Eleanor Roosevelt: New York has the best doctors and hospitals in the country.
Franklin Delano Roosevelt: I need something new.
[short pause]
Eleanor Roosevelt: This isn't about getting better, is it? You don't want to come home. You don't want to live with us.
Franklin Delano Roosevelt: I refuse to be a burden to anyone--
Eleanor Roosevelt: You're not a burden, you're my husband.
Franklin Delano Roosevelt: I want to offer you the freedom you once so generously offered me. Listen, all you've ever known is duty to me and to a political career and unless I can walk again, no longer exists. You've been...exemplary. Now I'm telling you...that your free to go.
Eleanor Roosevelt: I don't want freedom. I want a marriage. I want a life with you.
Franklin Delano Roosevelt: Perhaps I can't imagine what you think that life is going to be.
Eleanor Roosevelt: Oh, Franklin. It's not up to me to imagine. It's up to you.

Franklin Delano Roosevelt: Don't talk to me as if I were a child!
Eleanor Roosevelt: How am I supposed to talk to you?
Franklin Delano Roosevelt: Like I was!
Eleanor Roosevelt: I don't know how to any more.

Franklin Delano Roosevelt: I want no part of this. I come here for privacy.
Tom Loyless: This isn't your personal spa! I have a business to run!
Franklin Delano Roosevelt: Exactly! You have a business to run not I!
Tom Loyless: No one's asking anything of you!
Franklin Delano Roosevelt: Course they are!
Tom Loyless: Do you know what it took for most of them to get here?
Franklin Delano Roosevelt: It's not my concern! I want to be left alone!
Tom Loyless: My God... You're afraid of these people.
Franklin Delano Roosevelt: Afraid? What are you talking about?
Tom Loyless: You look at them with the same repulsion and pity as everyone else.
Franklin Delano Roosevelt: Don't be ridiculous! And I resent--
Tom Loyless: You don't want to be around them because then that would make you one of them. Wouldn't it?
Franklin Delano Roosevelt: God dammit! Get outta my way! Get out of my goddamn way!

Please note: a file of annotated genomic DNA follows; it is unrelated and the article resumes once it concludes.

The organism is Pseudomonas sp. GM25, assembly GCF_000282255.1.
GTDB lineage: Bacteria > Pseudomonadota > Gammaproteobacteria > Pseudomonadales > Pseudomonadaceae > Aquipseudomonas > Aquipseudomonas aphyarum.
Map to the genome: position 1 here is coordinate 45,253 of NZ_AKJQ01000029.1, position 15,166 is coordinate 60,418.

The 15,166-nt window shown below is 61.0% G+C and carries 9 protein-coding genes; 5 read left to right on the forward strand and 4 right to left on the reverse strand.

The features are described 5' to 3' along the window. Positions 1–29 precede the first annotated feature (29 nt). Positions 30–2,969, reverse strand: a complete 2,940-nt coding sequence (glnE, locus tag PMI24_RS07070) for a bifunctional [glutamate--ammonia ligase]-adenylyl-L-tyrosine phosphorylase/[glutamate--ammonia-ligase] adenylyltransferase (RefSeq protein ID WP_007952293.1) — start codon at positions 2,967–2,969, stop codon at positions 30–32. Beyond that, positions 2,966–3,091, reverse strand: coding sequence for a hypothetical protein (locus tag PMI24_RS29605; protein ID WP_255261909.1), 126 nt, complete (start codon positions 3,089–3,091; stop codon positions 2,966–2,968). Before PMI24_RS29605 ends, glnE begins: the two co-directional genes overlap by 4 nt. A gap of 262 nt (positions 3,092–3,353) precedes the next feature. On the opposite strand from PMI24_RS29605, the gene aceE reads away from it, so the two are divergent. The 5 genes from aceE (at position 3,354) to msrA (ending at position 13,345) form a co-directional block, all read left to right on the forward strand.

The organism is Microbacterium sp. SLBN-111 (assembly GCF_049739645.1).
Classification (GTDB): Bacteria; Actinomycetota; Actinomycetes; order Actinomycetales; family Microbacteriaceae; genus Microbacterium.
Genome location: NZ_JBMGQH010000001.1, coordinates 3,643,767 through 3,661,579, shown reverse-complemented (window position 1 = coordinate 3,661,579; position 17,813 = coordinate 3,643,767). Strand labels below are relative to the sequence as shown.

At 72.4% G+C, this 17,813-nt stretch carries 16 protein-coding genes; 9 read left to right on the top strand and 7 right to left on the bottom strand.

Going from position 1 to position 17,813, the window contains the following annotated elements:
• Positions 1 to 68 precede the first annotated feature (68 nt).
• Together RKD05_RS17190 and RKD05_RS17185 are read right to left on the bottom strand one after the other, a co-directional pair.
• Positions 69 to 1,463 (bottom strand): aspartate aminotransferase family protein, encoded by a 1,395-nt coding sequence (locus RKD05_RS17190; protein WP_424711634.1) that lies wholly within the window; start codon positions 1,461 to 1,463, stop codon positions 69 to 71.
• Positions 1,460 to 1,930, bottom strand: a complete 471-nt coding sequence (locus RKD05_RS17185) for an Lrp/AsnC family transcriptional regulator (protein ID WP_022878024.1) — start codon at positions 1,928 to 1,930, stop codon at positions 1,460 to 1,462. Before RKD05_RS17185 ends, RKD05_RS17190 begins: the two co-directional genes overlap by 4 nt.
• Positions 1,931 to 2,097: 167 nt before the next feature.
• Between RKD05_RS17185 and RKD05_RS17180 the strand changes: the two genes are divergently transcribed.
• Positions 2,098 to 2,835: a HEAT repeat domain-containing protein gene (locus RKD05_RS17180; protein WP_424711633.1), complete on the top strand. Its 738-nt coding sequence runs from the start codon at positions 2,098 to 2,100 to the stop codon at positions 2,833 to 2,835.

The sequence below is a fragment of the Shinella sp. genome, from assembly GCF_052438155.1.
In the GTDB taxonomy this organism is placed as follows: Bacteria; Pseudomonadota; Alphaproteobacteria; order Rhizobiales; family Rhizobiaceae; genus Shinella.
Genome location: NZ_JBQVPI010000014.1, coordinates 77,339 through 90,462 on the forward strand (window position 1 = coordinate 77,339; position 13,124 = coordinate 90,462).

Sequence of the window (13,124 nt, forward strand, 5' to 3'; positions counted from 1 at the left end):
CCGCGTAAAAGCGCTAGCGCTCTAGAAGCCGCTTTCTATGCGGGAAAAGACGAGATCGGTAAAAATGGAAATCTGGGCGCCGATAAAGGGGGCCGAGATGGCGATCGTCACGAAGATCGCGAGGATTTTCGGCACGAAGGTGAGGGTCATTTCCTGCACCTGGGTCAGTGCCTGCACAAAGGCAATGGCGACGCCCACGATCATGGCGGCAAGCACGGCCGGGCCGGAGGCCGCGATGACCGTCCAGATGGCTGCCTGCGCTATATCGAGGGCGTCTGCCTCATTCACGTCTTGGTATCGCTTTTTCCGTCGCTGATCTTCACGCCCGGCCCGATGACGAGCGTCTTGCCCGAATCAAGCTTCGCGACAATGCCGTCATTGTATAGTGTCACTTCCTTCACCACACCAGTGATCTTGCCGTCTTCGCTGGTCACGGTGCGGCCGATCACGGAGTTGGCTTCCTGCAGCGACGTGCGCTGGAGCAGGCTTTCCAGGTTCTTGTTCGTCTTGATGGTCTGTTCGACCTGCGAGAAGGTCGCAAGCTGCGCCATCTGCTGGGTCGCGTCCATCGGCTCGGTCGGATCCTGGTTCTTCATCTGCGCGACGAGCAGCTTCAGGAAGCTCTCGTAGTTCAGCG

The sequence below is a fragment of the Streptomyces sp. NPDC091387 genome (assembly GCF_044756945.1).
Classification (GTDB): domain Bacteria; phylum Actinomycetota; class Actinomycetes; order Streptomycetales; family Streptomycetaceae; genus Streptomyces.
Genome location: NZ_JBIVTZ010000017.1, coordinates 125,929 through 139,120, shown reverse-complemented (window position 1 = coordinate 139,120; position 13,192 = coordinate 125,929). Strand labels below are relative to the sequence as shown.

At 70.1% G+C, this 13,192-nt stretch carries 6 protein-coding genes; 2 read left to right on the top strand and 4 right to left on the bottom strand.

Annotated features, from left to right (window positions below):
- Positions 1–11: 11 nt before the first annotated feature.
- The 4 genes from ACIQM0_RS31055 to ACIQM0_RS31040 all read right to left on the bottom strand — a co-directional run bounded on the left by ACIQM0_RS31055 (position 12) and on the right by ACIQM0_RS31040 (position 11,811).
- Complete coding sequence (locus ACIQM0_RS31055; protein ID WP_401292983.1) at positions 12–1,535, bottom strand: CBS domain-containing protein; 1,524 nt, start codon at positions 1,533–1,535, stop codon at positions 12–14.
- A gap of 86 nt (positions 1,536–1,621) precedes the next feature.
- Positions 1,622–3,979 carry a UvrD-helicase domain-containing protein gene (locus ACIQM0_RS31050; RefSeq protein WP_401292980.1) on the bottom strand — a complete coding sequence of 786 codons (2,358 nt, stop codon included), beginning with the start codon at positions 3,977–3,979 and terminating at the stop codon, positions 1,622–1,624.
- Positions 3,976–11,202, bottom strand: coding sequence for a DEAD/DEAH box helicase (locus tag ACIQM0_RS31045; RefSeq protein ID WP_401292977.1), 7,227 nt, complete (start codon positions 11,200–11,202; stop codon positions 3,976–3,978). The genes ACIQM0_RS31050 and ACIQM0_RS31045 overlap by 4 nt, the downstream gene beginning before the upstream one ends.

Franklin Delano Roosevelt: You never pitied me, Tom. Thank you for that.
Tom Loyless: On the contrary; I envy you.

Franklin Delano Roosevelt: Mahoney. I need to speak with you, please.
Helena Mahoney: Sure, doc. [walks over]
Franklin Delano Roosevelt: Thank you.
Helena Mahoney: Good luck, Franklin.
Franklin Delano Roosevelt: I'm throwing myself to the wolves.
Helena Mahoney: You've faced worse. If they bite, you can come back here.
Franklin Delano Roosevelt: I'll always come back here. [laughs]

[FDR is about to make a speech.]
Louis McHenry Howe: What's the matter?
Franklin Delano Roosevelt: What if I fall?
Louis McHenry Howe: If you fall, you just get up again.
Franklin Delano Roosevelt: If I fall in front of thousands of people, I'll lose everything... except their pity. They'll never see past my legs.
Eleanor Roosevelt: My darling, they'll never see past your legs... until you do.

[last lines]
Reporter: Mrs. Roosevelt, do you think that polio has affected your husband's mind?
Eleanor Roosevelt: [smiling] Yes, I do! I certainly do!

[last title cards]
Title Card: Four years later, Franklin Delano Roosevelt was elected President of the United States. He was elected three more times - unprecedented in U.S. history.
Title Card: During his years as President, he saw the country through the Great Depression and a world war waged on six continents.
Title Card: On April 12, 1945, in the thirteenth year of his presidency, at the age of sixty-three, Franklin Roosevelt died in his cottage at Warm Springs.
Title Card: The beneficiary of his $562,000 life insurance policy was Warm Springs...which continues to flourish as a rehabilitation center to this day.

Taglines[edit]

  • The greatest challenge FDR faced was the one we never saw.
  • A new movie by HBO Films.
  • FDR brought us out of the Depression and through a world war. But the greatest challenge he faced was the one we never saw.
  • The story of Franklin Delano Roosevelt before he became President.

Cast[edit]

See also[edit]

External links[edit]

Wikipedia